[00:22:42] Tom: I can remember why those four or five months took place, 9/11. That’s a month or two where, my goodness gracious, you’re going to get your bearings and make sure that the world is on its axle and the early days of the COVID pandemic. Those really were the only two periods where in a month or two or three where we were finding our footing and making sure we were somewhat cognizant and somewhat aware of what the world really was.

[00:23:08] Jonathan: You have a big portfolio in terms of names, but it’s relatively concentrated in terms of positions and the same. You have some very low-cost basis in companies like Home Depot, Diageo, some other great names. Is it psychologically hard to buy more of those names over time? How do you invest as money is coming through?

[00:23:28] Tom: Fortunately, that’s psychologically, for some reason, it’s not hard for me. Let’s take each of those examples you cited. Home Depot, basically in the ’08-’09 crisis, housing, obviously, was one of the epicenters of where the problems were. I’m not a handy person. My in-laws one time gave me a toolbox and my wife just laughed and laughed and laughed, and I think I gave it to my son. I’ve never used one of them. I’m just not good at that kind of stuff. Now, as a homeowner, there have been times when I’ve gone into either Home Depot or Lowe’s, and by the way, we own both of them.

I know that there’s something I needed to do to keep my house maintained properly, and those are the places that I got it. I never spent money there voluntarily, shall we say. It was my observation that many times when I was spending money at one of those places from my house, I had no choice in the matter. If I went in my house not to fall down or rot or have lights that work or plumbing fixtures or what have you, it had to happen. When I looked at housing stock that exists and just the maintenance load that exists, I thought those were spectacular businesses.

Whatever happened on the financial side and debt side and whatnot, they were better at distributing home maintenance equipment and supplies and everything for the existing stocks, set new construction aside, than anybody else. We started buying it and fortunately bought pretty good-sized positions in both of them from time to time since then. While that was the dramatic big add, I’ve added to it as recently as this year added to those stakes.

I don’t find it uncomfortable to buy more, and in fact, almost just the opposite because you get to know a company and you live with them and you see them do what they said they would do and live up to their promises and you get to know the management a little bit when you see some wobbliness in the price or some short term price action. That is a very comfortable thing for me to step into and buy more of.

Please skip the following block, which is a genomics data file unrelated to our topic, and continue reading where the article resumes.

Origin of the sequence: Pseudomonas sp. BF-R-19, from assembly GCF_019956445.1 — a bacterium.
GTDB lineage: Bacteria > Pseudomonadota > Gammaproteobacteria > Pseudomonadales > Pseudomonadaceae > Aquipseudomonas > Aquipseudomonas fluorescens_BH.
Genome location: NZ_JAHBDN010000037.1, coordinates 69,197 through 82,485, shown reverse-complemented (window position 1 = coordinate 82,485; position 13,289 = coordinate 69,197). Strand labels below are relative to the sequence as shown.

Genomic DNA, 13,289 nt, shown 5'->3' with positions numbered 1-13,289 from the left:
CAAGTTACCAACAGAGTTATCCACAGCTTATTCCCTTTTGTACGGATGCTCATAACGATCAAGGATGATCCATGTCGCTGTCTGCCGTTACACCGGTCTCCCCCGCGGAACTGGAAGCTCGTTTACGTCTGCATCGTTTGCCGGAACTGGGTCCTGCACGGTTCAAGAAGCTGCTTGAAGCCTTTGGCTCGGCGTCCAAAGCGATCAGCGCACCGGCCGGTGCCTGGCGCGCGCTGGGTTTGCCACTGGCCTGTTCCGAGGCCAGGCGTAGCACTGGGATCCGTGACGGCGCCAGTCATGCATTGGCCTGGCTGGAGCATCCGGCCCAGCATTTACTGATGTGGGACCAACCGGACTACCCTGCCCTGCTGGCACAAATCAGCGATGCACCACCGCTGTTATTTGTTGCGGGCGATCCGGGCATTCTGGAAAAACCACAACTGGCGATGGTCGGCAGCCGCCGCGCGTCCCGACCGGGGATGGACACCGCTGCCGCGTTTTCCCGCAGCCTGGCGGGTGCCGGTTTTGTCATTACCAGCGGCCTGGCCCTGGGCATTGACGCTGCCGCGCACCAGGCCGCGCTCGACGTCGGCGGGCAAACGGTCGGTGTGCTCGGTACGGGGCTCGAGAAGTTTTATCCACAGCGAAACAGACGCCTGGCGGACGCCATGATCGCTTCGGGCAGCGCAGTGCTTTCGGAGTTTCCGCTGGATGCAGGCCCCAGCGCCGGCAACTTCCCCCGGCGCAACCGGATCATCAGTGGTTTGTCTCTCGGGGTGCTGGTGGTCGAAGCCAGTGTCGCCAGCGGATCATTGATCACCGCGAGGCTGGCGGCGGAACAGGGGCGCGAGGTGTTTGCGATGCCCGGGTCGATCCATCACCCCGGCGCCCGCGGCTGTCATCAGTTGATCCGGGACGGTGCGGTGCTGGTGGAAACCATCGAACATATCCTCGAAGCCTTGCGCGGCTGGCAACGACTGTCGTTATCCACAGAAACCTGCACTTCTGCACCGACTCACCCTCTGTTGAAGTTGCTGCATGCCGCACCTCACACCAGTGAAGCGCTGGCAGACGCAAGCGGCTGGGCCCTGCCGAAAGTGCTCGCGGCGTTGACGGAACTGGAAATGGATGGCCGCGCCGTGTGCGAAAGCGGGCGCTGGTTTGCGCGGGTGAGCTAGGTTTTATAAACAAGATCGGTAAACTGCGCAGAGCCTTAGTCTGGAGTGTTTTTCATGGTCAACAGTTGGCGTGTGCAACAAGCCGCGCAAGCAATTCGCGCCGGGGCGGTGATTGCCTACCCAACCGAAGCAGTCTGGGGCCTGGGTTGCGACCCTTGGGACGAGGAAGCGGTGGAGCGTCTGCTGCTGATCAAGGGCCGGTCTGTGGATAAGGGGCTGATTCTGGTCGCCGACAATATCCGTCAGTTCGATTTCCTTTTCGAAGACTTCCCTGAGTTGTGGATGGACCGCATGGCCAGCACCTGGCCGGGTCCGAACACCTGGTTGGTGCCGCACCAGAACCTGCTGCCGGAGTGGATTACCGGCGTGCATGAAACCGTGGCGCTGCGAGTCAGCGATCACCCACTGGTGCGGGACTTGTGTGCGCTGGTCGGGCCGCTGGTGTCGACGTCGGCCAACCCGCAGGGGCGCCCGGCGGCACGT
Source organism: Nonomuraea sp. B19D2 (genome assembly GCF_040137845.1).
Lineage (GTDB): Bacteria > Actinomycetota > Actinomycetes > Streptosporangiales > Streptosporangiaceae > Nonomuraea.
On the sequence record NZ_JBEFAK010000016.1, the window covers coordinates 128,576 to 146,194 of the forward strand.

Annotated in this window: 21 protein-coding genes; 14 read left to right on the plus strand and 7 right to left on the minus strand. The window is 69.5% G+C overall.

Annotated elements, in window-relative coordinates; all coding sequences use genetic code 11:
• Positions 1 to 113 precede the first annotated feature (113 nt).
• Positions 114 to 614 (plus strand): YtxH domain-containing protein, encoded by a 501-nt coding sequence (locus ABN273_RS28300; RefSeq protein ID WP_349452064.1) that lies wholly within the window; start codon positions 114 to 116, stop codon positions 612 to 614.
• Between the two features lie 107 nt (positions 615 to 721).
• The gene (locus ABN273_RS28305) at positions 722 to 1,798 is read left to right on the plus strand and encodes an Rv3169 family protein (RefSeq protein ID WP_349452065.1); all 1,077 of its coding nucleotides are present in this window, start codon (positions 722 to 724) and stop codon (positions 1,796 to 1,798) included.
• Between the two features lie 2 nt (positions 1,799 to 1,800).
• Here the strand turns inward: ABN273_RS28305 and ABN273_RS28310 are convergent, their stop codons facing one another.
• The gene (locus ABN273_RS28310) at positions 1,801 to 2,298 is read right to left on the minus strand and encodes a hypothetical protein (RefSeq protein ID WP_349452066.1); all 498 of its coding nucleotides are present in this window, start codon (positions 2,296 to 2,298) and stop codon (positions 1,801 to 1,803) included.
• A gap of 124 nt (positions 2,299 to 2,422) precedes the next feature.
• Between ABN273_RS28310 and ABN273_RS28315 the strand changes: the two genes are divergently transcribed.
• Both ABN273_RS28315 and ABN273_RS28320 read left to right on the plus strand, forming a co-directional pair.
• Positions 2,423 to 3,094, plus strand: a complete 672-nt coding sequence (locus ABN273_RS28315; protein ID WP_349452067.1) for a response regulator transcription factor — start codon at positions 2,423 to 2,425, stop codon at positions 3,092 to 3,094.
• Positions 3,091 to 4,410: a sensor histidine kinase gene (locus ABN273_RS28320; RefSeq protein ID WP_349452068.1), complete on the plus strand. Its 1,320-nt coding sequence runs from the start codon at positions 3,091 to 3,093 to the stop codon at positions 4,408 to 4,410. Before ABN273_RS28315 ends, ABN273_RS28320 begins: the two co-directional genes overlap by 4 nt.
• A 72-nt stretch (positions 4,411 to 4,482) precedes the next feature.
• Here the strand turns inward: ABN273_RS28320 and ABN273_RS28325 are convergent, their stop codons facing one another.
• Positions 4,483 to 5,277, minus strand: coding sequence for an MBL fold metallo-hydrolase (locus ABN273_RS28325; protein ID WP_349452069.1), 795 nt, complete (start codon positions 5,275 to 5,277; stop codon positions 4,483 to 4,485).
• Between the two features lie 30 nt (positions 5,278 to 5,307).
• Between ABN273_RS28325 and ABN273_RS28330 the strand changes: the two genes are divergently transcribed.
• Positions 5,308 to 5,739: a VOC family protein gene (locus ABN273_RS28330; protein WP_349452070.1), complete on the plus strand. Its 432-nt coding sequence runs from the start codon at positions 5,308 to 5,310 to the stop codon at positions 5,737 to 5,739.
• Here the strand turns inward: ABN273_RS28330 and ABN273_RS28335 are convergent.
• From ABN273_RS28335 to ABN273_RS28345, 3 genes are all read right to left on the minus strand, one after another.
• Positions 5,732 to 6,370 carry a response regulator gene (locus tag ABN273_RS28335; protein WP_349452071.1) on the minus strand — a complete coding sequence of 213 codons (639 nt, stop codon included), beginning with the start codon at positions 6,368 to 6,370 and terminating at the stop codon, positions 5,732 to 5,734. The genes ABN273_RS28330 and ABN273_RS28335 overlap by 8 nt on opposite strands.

Similarly, Diageo, I think we’ve probably owned that for 25-plus years at this point. I can’t recall a single incident when I bought a lot of it. It’s just something that I added to bit by bit over the years and can’t call a single catalyst as to why this year’s batch of Johnny Walker Black Scotch motivated me anymore or less than prior years. I’ve always been comfortable with their business and the way they run things. We’ve added to it over the years.

[00:25:53] Jonathan: Home Depot, in particular, is just such a well-run business. Shameless plug for The World According to Boyar. One of our first big guests was Ken Langone and then Frank Blake who did a fantastic job turning around that company. It’s amazing how they continue to be so profitable and it’ll be, you have any thoughts on, with people probably not buying new houses anytime soon, should the remodel business be strong going forward? What do you think?

[00:26:23] Tom: I think it will and in point of facts, the case that says that new home sales are under pressure and right now when the church rates rising, they are well every single day that goes by that I live in my house, all I know is it needs more maintenance. I grew up in a farmhouse that was 250 years old my parents bought that before I was born and they owned it, their whole lives and it never didn’t need something.

[00:26:51] Jonathan: I hope you’ve been enjoying the show. Boyer Research will be releasing our annual forgotten 40 soon, which contains our 40 best catalyst-driven equity ideas for the year ahead. To learn more about how to purchase this special issue from Boyer Research, please visit boyer research.com/2023. Now back to the show.

[00:27:14] Tom: In terms of your portfolio, I looked at your 13F, you have about 130 stocks, and you have a lot of responsibilities. Soon you’ll be running the whole company. You’re co-CEO now. In January you’ll be the only CEO. You have two other people helping you manage equities. What kind of information do you need to stay on top of the stocks that you own?

[00:27:36] Tom: Well, if I can find the next Berkshire or the next Home Depot, not that much. One or two ideas a year really power the investment returns and we do tend to hold on to things that we own. Berkshire was the very first stock I bought from Markel when I joined in 1990. Home Depot, we just talked about that would date back to 2008, which is now 14 years.

The portfolio turnover, generally speaking, is a single-digit percentage. We certainly try to be reasonably aware of what the current quarters are and the current developments. We’re not trading these like many other operations. Nothing wrong with trading, not right or wrong, it’s just different. We tend to buy and hold things. That also creates some tax efficiency in that the unrealized gain tends to build over time.